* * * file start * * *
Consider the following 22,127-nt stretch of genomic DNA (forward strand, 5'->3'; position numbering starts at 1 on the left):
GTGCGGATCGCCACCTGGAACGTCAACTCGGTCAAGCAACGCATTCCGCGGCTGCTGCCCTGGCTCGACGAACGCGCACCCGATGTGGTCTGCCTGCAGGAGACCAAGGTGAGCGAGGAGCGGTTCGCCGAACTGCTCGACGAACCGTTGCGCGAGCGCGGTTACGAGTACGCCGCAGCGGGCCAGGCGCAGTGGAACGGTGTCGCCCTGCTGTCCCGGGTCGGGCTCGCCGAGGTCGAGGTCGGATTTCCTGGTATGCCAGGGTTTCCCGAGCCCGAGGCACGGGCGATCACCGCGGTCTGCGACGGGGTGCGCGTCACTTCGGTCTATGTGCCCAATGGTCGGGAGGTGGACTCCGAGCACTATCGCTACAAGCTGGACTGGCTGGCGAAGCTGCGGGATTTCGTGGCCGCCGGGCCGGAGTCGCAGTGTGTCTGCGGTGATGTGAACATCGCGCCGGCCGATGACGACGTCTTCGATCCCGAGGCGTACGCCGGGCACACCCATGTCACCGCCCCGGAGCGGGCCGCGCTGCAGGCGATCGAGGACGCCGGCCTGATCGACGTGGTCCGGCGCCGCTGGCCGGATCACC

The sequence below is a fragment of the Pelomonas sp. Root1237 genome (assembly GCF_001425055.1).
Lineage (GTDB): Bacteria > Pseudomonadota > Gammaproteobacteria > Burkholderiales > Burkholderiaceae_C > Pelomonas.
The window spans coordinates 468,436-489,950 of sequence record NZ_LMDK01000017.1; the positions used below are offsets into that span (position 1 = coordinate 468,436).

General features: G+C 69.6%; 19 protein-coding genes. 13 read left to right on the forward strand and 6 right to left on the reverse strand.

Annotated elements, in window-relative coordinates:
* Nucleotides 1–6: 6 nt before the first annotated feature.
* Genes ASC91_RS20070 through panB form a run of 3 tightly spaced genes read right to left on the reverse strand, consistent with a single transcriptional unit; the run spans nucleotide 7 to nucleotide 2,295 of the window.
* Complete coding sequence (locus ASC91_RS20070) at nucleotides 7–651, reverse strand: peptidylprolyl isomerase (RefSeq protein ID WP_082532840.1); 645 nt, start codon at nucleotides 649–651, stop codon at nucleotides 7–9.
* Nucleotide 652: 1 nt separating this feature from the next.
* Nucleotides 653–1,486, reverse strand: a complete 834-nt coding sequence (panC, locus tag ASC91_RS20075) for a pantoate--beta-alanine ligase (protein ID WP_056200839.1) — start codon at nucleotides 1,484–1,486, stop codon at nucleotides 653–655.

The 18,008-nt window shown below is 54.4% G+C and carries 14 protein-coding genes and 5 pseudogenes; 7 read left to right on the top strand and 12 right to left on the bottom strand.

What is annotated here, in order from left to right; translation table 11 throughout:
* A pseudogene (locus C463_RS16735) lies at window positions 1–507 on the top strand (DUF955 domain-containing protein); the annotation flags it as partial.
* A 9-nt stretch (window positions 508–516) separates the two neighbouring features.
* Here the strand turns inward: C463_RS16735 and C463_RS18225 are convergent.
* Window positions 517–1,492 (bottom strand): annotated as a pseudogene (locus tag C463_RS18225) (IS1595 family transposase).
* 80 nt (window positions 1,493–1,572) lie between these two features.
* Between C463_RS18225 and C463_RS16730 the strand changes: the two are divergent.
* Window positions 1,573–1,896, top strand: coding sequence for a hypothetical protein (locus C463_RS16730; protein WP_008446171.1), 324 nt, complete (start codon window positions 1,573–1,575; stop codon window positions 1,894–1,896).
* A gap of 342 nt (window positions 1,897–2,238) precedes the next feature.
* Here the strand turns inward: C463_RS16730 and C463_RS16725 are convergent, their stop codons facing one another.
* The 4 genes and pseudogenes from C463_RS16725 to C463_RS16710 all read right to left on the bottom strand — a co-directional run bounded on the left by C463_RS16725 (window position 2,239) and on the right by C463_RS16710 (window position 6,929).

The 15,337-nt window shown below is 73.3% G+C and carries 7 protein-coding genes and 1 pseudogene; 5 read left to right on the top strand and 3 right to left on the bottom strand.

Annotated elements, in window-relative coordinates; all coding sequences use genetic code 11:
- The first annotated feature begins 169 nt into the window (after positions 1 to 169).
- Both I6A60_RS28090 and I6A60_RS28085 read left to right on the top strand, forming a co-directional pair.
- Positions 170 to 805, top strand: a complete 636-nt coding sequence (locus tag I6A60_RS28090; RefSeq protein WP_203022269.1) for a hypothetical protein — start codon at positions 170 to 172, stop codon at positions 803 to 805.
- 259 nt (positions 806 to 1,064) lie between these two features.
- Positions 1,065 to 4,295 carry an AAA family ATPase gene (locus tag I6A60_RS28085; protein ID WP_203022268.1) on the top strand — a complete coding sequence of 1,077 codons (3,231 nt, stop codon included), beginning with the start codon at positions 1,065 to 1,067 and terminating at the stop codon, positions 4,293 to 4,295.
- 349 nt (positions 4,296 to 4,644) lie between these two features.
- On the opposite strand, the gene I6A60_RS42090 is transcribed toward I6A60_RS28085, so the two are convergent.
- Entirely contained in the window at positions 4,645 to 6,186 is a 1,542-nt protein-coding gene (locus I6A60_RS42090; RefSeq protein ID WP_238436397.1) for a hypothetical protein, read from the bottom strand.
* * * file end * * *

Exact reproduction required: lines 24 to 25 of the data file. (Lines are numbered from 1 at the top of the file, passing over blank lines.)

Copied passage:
* The 4 genes and pseudogenes from C463_RS16725 to C463_RS16710 all read right to left on the bottom strand — a co-directional run bounded on the left by C463_RS16725 (window position 2,239) and on the right by C463_RS16710 (window position 6,929).

The 15,337-nt window shown below is 73.3% G+C and carries 7 protein-coding genes and 1 pseudogene; 5 read left to right on the top strand and 3 right to left on the bottom strand.